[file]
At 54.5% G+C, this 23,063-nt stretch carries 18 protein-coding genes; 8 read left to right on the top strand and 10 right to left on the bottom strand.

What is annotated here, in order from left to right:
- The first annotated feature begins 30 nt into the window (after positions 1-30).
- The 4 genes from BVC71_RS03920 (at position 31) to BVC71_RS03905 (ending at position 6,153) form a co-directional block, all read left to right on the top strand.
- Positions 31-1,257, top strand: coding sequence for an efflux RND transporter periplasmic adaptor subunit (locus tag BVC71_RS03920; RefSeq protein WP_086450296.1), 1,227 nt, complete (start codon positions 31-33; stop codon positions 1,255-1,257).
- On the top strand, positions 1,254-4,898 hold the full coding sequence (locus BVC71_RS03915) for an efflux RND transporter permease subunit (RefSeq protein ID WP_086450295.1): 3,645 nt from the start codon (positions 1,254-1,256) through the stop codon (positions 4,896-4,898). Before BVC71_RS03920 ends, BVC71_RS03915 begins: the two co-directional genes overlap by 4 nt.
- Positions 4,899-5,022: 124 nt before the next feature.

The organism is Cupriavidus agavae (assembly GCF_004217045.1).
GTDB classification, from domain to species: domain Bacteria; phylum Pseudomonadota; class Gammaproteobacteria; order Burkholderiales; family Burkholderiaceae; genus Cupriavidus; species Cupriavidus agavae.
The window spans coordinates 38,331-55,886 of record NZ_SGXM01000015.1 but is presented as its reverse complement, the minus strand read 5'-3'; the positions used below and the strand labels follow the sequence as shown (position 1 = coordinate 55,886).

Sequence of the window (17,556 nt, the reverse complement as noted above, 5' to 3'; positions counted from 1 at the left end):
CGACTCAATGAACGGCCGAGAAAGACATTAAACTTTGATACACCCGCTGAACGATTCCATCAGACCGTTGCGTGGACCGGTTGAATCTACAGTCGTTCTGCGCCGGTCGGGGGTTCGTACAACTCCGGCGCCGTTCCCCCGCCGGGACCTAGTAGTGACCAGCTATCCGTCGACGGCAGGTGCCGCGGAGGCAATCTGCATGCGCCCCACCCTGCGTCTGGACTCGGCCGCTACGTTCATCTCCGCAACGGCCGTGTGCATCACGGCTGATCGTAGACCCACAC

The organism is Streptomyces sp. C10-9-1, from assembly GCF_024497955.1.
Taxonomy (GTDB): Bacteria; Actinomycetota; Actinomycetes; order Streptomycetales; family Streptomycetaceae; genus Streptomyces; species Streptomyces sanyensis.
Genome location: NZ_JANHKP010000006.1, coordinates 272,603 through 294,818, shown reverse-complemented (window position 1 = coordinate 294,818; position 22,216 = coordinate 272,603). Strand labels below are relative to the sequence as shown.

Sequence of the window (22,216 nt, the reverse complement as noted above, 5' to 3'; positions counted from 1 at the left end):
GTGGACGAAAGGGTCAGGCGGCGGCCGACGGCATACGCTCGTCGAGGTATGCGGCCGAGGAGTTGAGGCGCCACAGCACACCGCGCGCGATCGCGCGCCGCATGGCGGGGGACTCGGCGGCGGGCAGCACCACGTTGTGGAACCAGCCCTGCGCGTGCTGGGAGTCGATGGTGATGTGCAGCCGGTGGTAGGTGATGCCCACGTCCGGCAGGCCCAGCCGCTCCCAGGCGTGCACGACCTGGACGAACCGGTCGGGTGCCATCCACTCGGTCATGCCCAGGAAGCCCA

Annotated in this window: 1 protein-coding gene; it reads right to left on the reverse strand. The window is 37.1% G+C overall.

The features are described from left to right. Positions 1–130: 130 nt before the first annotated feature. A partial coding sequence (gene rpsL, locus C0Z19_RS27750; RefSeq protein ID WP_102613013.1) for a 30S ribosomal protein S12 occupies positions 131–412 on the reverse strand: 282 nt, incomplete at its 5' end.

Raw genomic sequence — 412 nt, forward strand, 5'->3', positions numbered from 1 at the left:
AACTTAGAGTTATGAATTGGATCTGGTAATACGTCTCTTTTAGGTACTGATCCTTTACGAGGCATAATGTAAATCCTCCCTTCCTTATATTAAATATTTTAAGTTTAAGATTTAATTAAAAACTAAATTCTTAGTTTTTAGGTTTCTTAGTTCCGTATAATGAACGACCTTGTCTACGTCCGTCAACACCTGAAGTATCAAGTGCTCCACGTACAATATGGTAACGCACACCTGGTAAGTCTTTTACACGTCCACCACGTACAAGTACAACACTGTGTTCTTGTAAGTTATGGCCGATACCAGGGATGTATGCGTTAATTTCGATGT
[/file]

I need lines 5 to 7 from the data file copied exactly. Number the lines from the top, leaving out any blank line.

- Positions 31-1,257, top strand: coding sequence for an efflux RND transporter periplasmic adaptor subunit (locus tag BVC71_RS03920; RefSeq protein WP_086450296.1), 1,227 nt, complete (start codon positions 31-33; stop codon positions 1,255-1,257).
- On the top strand, positions 1,254-4,898 hold the full coding sequence (locus BVC71_RS03915) for an efflux RND transporter permease subunit (RefSeq protein ID WP_086450295.1): 3,645 nt from the start codon (positions 1,254-1,256) through the stop codon (positions 4,896-4,898). Before BVC71_RS03920 ends, BVC71_RS03915 begins: the two co-directional genes overlap by 4 nt.
- Positions 4,899-5,022: 124 nt before the next feature.